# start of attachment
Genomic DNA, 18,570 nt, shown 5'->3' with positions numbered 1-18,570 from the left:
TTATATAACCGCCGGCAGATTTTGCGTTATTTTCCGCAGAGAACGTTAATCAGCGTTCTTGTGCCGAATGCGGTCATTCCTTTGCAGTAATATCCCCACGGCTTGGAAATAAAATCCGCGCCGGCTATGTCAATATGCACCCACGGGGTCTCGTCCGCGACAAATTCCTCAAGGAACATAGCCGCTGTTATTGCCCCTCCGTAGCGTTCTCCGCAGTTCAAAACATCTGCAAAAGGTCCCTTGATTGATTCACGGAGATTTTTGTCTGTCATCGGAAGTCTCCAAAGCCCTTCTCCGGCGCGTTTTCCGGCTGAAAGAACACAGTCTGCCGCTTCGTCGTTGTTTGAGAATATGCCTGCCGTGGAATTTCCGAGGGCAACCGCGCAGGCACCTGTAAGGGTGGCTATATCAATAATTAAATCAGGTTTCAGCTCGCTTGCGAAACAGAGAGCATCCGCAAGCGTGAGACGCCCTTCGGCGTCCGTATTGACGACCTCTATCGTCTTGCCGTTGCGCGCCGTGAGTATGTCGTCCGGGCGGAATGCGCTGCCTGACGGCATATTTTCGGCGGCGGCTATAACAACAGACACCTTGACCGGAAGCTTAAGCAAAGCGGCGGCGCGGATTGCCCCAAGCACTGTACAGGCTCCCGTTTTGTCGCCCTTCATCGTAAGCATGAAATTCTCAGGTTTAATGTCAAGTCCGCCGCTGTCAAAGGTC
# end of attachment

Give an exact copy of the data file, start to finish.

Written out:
Genomic DNA, 18,570 nt, shown 5'->3' with positions numbered 1-18,570 from the left:
TTATATAACCGCCGGCAGATTTTGCGTTATTTTCCGCAGAGAACGTTAATCAGCGTTCTTGTGCCGAATGCGGTCATTCCTTTGCAGTAATATCCCCACGGCTTGGAAATAAAATCCGCGCCGGCTATGTCAATATGCACCCACGGGGTCTCGTCCGCGACAAATTCCTCAAGGAACATAGCCGCTGTTATTGCCCCTCCGTAGCGTTCTCCGCAGTTCAAAACATCTGCAAAAGGTCCCTTGATTGATTCACGGAGATTTTTGTCTGTCATCGGAAGTCTCCAAAGCCCTTCTCCGGCGCGTTTTCCGGCTGAAAGAACACAGTCTGCCGCTTCGTCGTTGTTTGAGAATATGCCTGCCGTGGAATTTCCGAGGGCAACCGCGCAGGCACCTGTAAGGGTGGCTATATCAATAATTAAATCAGGTTTCAGCTCGCTTGCGAAACAGAGAGCATCCGCAAGCGTGAGACGCCCTTCGGCGTCCGTATTGACGACCTCTATCGTCTTGCCGTTGCGCGCCGTGAGTATGTCGTCCGGGCGGAATGCGCTGCCTGACGGCATATTTTCGGCGGCGGCTATAACAACAGACACCTTGACCGGAAGCTTAAGCAAAGCGGCGGCGCGGATTGCCCCAAGCACTGTACAGGCTCCCGTTTTGTCGCCCTTCATCGTAAGCATGAAATTCTCAGGTTTAATGTCAAGTCCGCCGCTGTCAAAGGTC